Like Singapore, Japan, South Korea, and Taiwan in their first few decades of modern growth, China has been ruled by a single party. Singapore’s People’s Action Party (PAP) remains dominant, though that appears to be changing. The others evolved into multi-party democracies during the middle-income transition. China, too, has now reached this critical last leg of the long march to advanced-country status in terms of economic structure and income levels. Read the rest of this entry »

Filed under: Beijing Consensus, Charm Offensive, Chinese Model, Collectivism, Culture, Democracy, Domestic Growth, Economics, Education, Government & Policy, Great Firewall, Great Wall, Greater China, Influence, International Relations, Mapping Feelings, Media, Modernisation, New Leadership, Overseas Chinese, Peaceful Development, Politics, Population, Project Syndicate, Public Diplomacy, Reform, Singapore, Social, Soft Power, Strategy, Tao Guang Yang Hui (韬光养晦), The Chinese Identity, The construction of Chinese and Non-Chinese identities, Xi Jinping, , , , , , , , , , ,

[Stephen Roach] China is Okay [Project Syndicate]

China cannot afford to wait to build its new cities. Instead, investment and construction must be aligned with the future influx of urban dwellers. The “ghost city” critique misses this point entirely.

China bull Stephen Roach puts paid bearish outlooks on China by taking a longer-term view. His key argument is to overlook temporal anxiety of a hard landing for urbanisation is the essential ingredient of the ‘next China’. In a time when global economic well-being is interdependent on both the US and China facilitating market movement, hopefully it is free market competition that predominantly drives the next decade forward, and not proxy flashpoints that distract from the big picture.

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China is Okay
by Stephen Roach
Source – Project Syndicate, published August 29, 2012

Stephen S. Roach was Chairman of Morgan Stanley Asia and the firm’s Chief Economist, and currently is a senior fellow at Yale University’s Jackson Institute of Global Affairs and a senior lecturer at Yale’s School of Management. His most recent book is The Next Asia.

NEW HAVEN – Concern is growing that China’s economy could be headed for a hard landing. The Chinese stock market has fallen 20% over the past year, to levels last seen in 2009. Continued softness in recent data – from purchasing managers’ sentiment and industrial output to retail sales and exports – has heightened the anxiety. Long the global economy’s most powerful engine, China, many now fear, is running out of fuel.

These worries are overblown. Yes, China’s economy has slowed. But the slowdown has been contained, and will likely remain so for the foreseeable future. The case for a soft landing remains solid.

The characteristics of a Chinese hard landing are well known from the Great Recession of 2008-2009. China’s annual GDP growth decelerated sharply from its 14.8% peak in the second quarter of 2007 to 6.6% in the first quarter of 2009. Hit by a monstrous external demand shock that sent world trade tumbling by a record 10.5% in 2009, China’s export-led growth quickly went from boom to bust. The rest of an unbalanced Chinese economy followed – especially the labor market, which shed more than 20 million jobs in Guangdong Province alone. Read the rest of this entry »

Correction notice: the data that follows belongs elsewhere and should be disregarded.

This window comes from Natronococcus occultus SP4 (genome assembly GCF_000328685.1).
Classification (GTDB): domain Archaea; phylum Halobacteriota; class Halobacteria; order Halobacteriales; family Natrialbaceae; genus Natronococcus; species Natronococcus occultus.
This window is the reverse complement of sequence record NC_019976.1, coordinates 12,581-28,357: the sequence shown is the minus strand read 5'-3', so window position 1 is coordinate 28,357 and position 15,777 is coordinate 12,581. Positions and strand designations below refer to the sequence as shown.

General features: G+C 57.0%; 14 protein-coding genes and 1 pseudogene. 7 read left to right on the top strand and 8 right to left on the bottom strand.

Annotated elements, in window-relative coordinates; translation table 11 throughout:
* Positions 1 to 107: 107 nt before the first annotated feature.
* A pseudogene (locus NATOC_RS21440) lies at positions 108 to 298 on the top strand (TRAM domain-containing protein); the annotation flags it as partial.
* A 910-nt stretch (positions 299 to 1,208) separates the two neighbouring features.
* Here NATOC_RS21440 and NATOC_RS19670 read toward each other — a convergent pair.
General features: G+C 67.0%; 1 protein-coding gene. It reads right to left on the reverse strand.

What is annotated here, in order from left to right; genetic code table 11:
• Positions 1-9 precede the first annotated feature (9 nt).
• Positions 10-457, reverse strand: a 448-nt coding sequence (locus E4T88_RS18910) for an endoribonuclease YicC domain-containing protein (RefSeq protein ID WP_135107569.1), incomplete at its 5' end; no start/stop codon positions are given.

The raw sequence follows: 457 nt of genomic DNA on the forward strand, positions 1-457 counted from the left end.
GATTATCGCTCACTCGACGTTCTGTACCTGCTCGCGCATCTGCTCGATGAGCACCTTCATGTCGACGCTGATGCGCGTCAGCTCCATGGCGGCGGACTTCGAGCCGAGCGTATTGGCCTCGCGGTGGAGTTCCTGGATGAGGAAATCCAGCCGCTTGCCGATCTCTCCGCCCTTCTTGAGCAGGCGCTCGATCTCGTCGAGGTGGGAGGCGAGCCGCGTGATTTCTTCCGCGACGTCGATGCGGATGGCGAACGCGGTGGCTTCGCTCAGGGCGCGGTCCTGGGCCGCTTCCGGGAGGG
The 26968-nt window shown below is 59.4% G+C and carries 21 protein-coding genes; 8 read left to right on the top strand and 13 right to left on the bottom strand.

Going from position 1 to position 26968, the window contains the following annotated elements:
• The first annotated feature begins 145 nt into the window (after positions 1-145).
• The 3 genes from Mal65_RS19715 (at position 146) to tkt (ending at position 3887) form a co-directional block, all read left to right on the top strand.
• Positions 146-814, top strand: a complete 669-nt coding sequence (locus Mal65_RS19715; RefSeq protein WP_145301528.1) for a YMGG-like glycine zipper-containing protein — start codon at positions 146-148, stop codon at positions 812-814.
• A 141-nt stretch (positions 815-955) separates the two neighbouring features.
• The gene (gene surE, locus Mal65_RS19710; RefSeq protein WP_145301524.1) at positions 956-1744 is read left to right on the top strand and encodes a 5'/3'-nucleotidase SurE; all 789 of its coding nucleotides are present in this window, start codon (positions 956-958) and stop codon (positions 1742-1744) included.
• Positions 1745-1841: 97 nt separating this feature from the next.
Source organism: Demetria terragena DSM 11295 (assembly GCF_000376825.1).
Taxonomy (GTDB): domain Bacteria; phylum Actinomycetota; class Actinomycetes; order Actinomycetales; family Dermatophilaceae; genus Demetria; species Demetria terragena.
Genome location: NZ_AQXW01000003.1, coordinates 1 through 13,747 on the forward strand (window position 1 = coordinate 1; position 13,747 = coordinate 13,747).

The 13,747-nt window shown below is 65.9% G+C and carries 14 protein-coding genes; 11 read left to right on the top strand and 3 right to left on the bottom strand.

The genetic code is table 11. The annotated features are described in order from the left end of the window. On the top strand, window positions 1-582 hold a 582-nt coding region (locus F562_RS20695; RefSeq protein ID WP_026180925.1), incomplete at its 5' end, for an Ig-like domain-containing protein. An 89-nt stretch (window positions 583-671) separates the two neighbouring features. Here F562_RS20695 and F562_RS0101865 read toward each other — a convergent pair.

Filed under: Beijing Consensus, Charm Offensive, Chinese Model, Collectivism, Domestic Growth, Economics, Europe, European Union, Finance, Greater China, Influence, Infrastructure, International Relations, Mapping Feelings, Modernisation, New Leadership, Peaceful Development, Politics, Pollution, Population, Project Syndicate, Public Diplomacy, Reform, Resources, Social, Soft Power, Strategy, The Chinese Identity, The construction of Chinese and Non-Chinese identities, Trade, Transport, U.S., , , , , , , , ,

Ten Reasons Why China is Different [Project Syndicate]

Addressing the China doubters: 10 reasons why China is different from what we may commonly assume.

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Ten Reasons Why China is Different
Stephen S. Roach
Source – Project Syndicate, published May 27, 2011

Photo – Project Syndicate

NEW HAVEN – The China doubters are back in force. They seem to come in waves – every few years, or so. Yet, year in and year out, China has defied the naysayers and stayed the course, perpetuating the most spectacular development miracle of modern times. That seems likely to continue.

Today’s feverish hand-wringing reflects a confluence of worries – especially concerns about inflation, excess investment, soaring wages, and bad bank loans. Prominent academics warn that China could fall victim to the dreaded “middle-income trap,” which has derailed many a developing nation.

There is a kernel of truth to many of the concerns cited above, especially with respect to the current inflation problem. But they stem largely from misplaced generalizations. Here are ten reasons why it doesn’t pay to diagnose the Chinese economy by drawing inferences from the experiences of others: Read the rest of this entry »

Filed under: Beijing Consensus, Chinese Model, Communications, Culture, Democracy, Domestic Growth, Economics, Education, Environment, Finance, Foreign aid, History, Human Rights, Influence, International Relations, Internet, Jasmine Revolution, Media, Migrant Workers, Migration (Internal), National Medium- and Long- term Talent Development Plan, Nationalism, People, Politics, Population, Project Syndicate, Public Diplomacy, Reform, Resources, Social, Soft Power, Strategy, The Chinese Identity, The construction of Chinese and Non-Chinese identities, Transport